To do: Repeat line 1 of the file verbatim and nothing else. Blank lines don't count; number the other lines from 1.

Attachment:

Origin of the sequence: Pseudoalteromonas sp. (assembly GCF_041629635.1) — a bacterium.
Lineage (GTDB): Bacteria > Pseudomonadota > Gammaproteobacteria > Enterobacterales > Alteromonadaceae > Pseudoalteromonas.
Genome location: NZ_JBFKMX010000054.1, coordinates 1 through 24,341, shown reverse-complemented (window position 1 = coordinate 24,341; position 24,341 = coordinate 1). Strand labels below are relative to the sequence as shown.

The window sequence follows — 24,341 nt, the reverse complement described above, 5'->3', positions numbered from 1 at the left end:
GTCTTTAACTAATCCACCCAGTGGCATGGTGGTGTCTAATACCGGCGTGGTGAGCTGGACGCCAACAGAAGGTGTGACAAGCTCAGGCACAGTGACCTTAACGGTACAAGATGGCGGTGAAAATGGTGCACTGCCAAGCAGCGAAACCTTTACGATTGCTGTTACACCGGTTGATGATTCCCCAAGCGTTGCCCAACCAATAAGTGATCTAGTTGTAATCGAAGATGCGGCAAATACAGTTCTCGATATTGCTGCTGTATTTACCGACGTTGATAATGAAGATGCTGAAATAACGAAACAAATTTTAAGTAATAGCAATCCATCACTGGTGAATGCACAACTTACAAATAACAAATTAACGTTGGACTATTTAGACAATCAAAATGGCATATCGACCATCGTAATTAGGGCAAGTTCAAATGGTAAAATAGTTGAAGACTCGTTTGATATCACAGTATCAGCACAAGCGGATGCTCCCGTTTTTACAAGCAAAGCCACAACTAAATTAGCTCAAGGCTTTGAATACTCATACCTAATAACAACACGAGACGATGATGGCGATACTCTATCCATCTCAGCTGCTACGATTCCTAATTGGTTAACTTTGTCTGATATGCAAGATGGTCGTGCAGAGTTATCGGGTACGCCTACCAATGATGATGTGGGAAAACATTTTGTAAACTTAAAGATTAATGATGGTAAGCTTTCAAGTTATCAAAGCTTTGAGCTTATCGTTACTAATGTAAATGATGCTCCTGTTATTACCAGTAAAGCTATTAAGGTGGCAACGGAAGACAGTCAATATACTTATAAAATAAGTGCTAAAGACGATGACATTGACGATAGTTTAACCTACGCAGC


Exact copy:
Origin of the sequence: Pseudoalteromonas sp. (assembly GCF_041629635.1) — a bacterium.